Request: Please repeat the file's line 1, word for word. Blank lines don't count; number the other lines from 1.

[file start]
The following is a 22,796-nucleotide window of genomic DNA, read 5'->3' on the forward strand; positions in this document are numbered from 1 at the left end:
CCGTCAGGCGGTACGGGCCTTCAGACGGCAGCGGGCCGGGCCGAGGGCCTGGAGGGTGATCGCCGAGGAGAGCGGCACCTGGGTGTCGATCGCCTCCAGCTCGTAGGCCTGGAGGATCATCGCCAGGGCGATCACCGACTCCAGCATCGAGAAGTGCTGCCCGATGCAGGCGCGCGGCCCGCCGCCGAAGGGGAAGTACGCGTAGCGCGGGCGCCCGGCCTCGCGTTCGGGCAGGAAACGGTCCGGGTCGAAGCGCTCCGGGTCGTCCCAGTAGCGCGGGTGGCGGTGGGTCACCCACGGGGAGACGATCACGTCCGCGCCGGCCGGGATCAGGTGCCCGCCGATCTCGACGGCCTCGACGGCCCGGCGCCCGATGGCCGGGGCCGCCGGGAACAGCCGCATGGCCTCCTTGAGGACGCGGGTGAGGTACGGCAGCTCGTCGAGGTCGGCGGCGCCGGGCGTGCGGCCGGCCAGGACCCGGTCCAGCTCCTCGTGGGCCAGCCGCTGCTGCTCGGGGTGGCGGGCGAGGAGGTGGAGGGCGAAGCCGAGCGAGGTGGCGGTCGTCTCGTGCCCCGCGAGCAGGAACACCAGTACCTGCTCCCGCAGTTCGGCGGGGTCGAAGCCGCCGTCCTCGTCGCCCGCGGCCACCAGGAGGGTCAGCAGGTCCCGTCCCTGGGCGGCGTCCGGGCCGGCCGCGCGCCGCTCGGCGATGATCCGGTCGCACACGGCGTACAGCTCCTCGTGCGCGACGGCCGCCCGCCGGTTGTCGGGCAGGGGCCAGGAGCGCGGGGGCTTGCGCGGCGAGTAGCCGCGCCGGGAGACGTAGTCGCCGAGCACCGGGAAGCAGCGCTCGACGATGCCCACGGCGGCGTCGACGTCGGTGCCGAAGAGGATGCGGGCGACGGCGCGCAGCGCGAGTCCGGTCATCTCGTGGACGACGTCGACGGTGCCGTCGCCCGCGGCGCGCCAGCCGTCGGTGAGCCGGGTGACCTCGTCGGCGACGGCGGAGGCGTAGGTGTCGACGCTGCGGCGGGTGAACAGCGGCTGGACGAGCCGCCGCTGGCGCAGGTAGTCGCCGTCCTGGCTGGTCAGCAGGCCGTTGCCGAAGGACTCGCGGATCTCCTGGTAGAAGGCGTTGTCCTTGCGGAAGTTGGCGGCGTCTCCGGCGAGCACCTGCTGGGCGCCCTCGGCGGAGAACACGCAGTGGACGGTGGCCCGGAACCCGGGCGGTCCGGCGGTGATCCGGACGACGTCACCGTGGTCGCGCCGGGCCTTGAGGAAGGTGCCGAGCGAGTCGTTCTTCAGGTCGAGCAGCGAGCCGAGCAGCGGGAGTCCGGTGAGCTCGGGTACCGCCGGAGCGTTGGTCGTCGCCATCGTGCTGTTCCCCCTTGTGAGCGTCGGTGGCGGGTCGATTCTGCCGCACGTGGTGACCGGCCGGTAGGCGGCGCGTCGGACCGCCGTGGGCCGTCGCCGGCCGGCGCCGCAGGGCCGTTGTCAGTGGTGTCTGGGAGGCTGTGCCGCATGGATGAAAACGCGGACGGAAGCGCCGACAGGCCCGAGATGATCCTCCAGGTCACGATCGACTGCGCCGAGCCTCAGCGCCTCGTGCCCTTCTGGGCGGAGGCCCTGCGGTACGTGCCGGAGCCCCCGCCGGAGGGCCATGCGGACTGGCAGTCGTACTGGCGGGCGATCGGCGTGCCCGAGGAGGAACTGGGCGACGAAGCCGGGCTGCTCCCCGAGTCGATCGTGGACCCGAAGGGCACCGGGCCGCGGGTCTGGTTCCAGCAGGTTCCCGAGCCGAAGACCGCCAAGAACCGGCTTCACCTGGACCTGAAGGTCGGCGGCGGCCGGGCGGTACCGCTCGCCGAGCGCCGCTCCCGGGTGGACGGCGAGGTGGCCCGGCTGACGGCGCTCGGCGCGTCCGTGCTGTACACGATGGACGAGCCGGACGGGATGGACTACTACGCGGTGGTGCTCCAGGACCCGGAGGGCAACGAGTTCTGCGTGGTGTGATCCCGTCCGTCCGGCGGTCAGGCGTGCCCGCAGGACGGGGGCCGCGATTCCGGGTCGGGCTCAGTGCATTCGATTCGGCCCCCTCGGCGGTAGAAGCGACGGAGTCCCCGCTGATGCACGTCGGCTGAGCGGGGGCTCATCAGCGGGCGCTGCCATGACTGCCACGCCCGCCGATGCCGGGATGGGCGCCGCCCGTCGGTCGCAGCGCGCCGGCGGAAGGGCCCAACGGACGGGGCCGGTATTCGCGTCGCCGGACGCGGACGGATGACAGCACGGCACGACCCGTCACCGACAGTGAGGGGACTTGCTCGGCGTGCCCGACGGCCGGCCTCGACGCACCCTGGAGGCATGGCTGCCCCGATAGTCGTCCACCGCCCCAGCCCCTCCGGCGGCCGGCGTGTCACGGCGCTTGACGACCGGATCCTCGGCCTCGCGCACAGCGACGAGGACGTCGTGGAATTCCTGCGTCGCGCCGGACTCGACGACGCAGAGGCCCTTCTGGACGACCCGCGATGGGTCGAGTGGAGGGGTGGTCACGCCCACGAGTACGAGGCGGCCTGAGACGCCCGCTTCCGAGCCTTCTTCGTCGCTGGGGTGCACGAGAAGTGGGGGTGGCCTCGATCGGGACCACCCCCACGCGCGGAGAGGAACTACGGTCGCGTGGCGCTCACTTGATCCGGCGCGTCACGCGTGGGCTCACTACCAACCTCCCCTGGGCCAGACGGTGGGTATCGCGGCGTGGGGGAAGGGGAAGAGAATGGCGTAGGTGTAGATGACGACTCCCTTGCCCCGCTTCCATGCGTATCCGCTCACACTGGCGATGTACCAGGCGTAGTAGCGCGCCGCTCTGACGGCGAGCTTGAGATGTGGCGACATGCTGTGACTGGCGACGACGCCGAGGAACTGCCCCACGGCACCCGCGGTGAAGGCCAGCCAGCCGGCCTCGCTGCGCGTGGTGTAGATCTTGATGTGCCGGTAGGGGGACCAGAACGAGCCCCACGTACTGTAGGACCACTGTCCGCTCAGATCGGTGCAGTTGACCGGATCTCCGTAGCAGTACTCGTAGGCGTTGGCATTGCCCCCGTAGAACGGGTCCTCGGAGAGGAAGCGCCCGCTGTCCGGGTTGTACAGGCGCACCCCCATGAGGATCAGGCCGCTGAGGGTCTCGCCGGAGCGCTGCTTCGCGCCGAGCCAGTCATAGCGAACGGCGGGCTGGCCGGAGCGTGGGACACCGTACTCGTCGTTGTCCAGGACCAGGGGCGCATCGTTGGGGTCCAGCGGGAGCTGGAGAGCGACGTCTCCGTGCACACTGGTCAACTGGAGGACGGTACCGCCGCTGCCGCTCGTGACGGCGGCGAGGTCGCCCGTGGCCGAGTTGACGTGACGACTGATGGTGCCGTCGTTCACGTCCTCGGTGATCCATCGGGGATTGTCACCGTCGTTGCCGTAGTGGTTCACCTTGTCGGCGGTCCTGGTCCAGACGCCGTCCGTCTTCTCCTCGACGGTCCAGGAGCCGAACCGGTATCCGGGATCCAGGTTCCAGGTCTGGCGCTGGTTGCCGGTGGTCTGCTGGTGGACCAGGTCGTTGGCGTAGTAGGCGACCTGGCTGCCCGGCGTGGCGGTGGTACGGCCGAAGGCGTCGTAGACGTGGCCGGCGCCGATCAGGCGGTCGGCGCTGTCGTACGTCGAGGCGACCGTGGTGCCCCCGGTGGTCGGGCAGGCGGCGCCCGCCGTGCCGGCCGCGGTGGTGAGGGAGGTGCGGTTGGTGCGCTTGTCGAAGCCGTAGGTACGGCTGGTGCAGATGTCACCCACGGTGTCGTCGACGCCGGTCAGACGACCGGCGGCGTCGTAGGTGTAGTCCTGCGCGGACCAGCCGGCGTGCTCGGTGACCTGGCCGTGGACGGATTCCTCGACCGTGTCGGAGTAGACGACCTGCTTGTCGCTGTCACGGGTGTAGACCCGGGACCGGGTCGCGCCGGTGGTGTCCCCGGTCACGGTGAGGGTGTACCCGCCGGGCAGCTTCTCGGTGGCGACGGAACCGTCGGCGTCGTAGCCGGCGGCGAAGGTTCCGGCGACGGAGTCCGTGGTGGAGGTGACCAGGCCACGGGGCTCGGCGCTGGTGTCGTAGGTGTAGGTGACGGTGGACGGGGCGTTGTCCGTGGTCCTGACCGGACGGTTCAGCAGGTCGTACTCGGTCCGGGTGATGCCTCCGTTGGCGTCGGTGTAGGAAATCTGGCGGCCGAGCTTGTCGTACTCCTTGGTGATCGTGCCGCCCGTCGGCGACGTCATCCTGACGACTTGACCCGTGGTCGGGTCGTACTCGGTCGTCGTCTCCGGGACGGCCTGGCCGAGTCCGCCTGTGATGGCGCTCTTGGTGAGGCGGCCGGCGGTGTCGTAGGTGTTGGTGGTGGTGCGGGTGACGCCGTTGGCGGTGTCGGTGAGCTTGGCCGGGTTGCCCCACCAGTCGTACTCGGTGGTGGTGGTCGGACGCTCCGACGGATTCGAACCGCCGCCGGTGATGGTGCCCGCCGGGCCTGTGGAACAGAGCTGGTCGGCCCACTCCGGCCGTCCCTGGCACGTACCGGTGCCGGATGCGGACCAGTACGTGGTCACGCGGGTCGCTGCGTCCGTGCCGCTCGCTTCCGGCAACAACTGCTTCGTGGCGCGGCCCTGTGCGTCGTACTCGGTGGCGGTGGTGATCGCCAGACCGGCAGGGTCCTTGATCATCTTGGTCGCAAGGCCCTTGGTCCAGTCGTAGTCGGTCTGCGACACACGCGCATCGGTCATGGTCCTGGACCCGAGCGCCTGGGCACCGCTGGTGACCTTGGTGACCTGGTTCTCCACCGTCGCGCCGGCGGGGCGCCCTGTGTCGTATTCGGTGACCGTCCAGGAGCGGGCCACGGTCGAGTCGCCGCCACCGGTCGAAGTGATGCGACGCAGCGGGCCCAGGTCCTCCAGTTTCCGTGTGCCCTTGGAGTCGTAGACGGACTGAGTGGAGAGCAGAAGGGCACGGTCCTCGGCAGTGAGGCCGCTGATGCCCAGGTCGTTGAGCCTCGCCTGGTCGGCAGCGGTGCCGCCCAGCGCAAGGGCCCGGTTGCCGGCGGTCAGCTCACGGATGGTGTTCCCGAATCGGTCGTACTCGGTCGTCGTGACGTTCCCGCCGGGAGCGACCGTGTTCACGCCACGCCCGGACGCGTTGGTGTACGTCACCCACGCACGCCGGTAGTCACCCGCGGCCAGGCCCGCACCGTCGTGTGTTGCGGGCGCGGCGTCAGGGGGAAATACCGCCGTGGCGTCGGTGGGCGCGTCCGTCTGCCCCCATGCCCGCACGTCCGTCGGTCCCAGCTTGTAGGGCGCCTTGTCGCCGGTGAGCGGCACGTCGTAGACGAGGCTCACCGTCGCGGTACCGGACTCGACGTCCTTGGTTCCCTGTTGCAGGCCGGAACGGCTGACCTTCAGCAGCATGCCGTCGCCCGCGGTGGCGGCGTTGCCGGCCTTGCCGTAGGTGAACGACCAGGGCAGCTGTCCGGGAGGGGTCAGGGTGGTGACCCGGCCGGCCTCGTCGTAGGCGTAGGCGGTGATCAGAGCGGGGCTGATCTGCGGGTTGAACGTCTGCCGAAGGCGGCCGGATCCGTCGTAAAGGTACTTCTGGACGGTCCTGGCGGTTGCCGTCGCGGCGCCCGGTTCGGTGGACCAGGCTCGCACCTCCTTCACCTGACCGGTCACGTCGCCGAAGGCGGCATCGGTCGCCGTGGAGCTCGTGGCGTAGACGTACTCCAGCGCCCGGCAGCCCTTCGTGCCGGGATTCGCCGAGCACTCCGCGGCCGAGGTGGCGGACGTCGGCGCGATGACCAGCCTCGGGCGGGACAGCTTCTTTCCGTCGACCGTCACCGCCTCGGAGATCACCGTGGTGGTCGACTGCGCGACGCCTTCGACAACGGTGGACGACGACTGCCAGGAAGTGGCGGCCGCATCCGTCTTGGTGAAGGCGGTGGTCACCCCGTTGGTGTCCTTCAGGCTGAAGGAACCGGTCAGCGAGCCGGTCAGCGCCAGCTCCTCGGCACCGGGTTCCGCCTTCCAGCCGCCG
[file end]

The following is a 22,796-nucleotide window of genomic DNA, read 5'->3' on the forward strand; positions in this document are numbered from 1 at the left end: